Across China: Traditional opera back in vogue in historical courtyards
For many lovers of traditional Kunqu opera "The Peony Pavilion," a century-old mansion in the southwestern Chinese city of Kunming has emerged as a go-to place to enjoy the classical romance.
Since 2018, 39 performances of the opera have been staged in Ma's Courtyard, a Bai ethnic-style mansion built in 1923, and were well-received among opera lovers.
Zheng Siqi, a sophomore at Yunnan University, has seen the performance four times. "Compared with theaters, I believe the very setting of the courtyard can help audiences better understand characters' moods in the opera," Zheng said.
"It used to be a tradition for Chinese families to invite performers to put on operas in their courtyards during family celebrations," said Zheng. "Watching the same opera the way our ancestors did centuries ago invoked a deep sense of national identity."
Kunqu, a Chinese opera with a history of hundreds of years, is listed by the United Nations Educational, Scientific and Cultural Organization (UNESCO) as an intangible cultural heritage. The opera combines instrumental music, vocal performance, mime and dance.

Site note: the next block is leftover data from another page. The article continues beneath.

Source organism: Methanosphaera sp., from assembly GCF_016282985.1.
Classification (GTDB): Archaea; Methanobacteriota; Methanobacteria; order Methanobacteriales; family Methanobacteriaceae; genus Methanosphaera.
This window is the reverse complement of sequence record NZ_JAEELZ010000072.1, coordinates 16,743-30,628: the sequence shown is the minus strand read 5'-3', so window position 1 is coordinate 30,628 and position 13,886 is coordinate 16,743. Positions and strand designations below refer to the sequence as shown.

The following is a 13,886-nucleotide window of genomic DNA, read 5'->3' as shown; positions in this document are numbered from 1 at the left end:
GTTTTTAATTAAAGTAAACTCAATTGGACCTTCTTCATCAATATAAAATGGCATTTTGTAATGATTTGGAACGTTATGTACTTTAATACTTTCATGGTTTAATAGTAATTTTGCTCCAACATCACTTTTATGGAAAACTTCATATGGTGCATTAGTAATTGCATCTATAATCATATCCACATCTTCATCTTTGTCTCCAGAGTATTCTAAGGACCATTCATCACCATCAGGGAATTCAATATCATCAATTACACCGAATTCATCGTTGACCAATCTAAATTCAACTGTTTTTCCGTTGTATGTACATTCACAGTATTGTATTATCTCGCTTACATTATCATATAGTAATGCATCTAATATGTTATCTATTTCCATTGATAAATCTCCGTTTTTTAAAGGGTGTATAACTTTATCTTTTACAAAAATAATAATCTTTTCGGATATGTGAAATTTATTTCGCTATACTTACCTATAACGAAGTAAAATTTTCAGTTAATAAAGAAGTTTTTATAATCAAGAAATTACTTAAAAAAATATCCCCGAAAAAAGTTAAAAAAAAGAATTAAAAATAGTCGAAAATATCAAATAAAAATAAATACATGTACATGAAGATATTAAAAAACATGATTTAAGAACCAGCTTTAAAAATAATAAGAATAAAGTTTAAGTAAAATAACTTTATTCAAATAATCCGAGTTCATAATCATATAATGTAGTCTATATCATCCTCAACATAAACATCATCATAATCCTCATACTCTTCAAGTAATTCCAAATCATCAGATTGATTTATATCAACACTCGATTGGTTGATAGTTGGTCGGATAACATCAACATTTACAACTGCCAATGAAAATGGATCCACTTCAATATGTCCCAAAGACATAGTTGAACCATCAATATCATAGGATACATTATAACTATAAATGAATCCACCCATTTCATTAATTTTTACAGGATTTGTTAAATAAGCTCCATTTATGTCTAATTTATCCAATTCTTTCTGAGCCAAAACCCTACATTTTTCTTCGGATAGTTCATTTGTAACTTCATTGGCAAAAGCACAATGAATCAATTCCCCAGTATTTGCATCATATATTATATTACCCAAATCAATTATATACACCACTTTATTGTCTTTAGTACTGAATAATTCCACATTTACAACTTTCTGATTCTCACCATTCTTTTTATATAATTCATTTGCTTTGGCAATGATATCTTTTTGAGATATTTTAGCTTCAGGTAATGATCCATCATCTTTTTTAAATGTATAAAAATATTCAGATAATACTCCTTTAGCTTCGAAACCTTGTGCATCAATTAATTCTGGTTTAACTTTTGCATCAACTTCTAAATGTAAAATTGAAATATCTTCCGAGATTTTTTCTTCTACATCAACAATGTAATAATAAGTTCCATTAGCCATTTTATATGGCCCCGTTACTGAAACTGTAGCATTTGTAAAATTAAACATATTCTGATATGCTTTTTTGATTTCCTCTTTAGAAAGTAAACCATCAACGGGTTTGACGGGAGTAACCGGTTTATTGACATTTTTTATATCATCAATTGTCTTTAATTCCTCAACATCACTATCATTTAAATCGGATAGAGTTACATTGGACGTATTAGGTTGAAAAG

For quite a long time, traditional opera had fallen out of favor among the young generation, who were more attracted to modern appeals such as movies and digital entertainment.
In recent years, more and more producers have chosen to stage traditional operas in historical venues such as old courtyards, a move proven popular among young people who seek to reconnect with their cultural roots.
"I attribute the success of the performance in a large part to a retro feel created by both the opera and the historical venue," said Zhao Xiaocai, producer of "The Peony Pavilion."
Like Kunqu, Gui Opera, a traditional opera that originated about 200 years ago in the city of Guilin in south China's Guangxi Zhuang Autonomous Region, has been back in vogue in recent years.
In 2017, "Theatrical Guilin," a Gui Opera, premiered in a historical courtyard in a tourist attraction in Guilin and immediately became a hit.
"In 2019 alone, the play was staged more than 200 times at the courtyard, with an almost full house each time," said Zhou Qiang, a producer of the performance.